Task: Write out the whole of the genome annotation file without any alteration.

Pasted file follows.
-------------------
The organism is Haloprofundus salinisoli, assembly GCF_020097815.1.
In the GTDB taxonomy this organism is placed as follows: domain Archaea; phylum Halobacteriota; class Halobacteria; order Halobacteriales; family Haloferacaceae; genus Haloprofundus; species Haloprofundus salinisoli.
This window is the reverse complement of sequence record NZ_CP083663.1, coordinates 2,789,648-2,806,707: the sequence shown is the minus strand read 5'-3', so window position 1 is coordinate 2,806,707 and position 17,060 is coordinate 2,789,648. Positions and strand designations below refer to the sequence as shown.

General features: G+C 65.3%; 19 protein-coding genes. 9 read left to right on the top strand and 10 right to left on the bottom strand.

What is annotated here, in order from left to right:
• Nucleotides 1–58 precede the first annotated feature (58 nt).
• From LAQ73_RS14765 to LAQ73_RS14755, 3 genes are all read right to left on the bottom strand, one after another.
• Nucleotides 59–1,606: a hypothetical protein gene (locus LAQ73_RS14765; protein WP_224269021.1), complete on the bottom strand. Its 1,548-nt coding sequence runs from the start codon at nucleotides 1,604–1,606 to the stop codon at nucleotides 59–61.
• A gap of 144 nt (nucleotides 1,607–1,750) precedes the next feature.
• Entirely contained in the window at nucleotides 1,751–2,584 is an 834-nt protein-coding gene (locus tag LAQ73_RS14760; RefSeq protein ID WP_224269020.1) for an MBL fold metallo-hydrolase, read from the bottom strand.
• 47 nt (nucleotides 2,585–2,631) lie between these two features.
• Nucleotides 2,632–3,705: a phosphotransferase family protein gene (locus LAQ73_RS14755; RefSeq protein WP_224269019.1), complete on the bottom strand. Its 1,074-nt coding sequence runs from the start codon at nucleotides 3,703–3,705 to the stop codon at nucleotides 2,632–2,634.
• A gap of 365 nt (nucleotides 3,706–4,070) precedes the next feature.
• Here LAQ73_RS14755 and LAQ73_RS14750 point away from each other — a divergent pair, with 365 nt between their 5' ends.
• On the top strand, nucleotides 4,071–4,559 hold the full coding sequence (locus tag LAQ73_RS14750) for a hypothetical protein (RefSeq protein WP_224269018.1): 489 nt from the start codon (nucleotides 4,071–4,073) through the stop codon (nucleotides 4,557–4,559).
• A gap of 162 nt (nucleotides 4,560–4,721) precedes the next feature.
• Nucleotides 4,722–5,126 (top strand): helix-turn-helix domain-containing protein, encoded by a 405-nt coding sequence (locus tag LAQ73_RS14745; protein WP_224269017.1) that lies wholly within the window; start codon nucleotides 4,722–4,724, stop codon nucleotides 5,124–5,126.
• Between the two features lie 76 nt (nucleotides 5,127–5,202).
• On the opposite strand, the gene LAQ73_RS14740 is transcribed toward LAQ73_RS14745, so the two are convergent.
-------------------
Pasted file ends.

The organism is Haloprofundus salinisoli, assembly GCF_020097815.1.
In the GTDB taxonomy this organism is placed as follows: domain Archaea; phylum Halobacteriota; class Halobacteria; order Halobacteriales; family Haloferacaceae; genus Haloprofundus; species Haloprofundus salinisoli.
This window is the reverse complement of sequence record NZ_CP083663.1, coordinates 2,789,648-2,806,707: the sequence shown is the minus strand read 5'-3', so window position 1 is coordinate 2,806,707 and position 17,060 is coordinate 2,789,648. Positions and strand designations below refer to the sequence as shown.

General features: G+C 65.3%; 19 protein-coding genes. 9 read left to right on the top strand and 10 right to left on the bottom strand.

What is annotated here, in order from left to right:
• Nucleotides 1–58 precede the first annotated feature (58 nt).
• From LAQ73_RS14765 to LAQ73_RS14755, 3 genes are all read right to left on the bottom strand, one after another.
• Nucleotides 59–1,606: a hypothetical protein gene (locus LAQ73_RS14765; protein WP_224269021.1), complete on the bottom strand. Its 1,548-nt coding sequence runs from the start codon at nucleotides 1,604–1,606 to the stop codon at nucleotides 59–61.
• A gap of 144 nt (nucleotides 1,607–1,750) precedes the next feature.
• Entirely contained in the window at nucleotides 1,751–2,584 is an 834-nt protein-coding gene (locus tag LAQ73_RS14760; RefSeq protein ID WP_224269020.1) for an MBL fold metallo-hydrolase, read from the bottom strand.
• 47 nt (nucleotides 2,585–2,631) lie between these two features.
• Nucleotides 2,632–3,705: a phosphotransferase family protein gene (locus LAQ73_RS14755; RefSeq protein WP_224269019.1), complete on the bottom strand. Its 1,074-nt coding sequence runs from the start codon at nucleotides 3,703–3,705 to the stop codon at nucleotides 2,632–2,634.
• A gap of 365 nt (nucleotides 3,706–4,070) precedes the next feature.
• Here LAQ73_RS14755 and LAQ73_RS14750 point away from each other — a divergent pair, with 365 nt between their 5' ends.
• On the top strand, nucleotides 4,071–4,559 hold the full coding sequence (locus tag LAQ73_RS14750) for a hypothetical protein (RefSeq protein WP_224269018.1): 489 nt from the start codon (nucleotides 4,071–4,073) through the stop codon (nucleotides 4,557–4,559).
• A gap of 162 nt (nucleotides 4,560–4,721) precedes the next feature.
• Nucleotides 4,722–5,126 (top strand): helix-turn-helix domain-containing protein, encoded by a 405-nt coding sequence (locus tag LAQ73_RS14745; protein WP_224269017.1) that lies wholly within the window; start codon nucleotides 4,722–4,724, stop codon nucleotides 5,124–5,126.
• Between the two features lie 76 nt (nucleotides 5,127–5,202).
• On the opposite strand, the gene LAQ73_RS14740 is transcribed toward LAQ73_RS14745, so the two are convergent.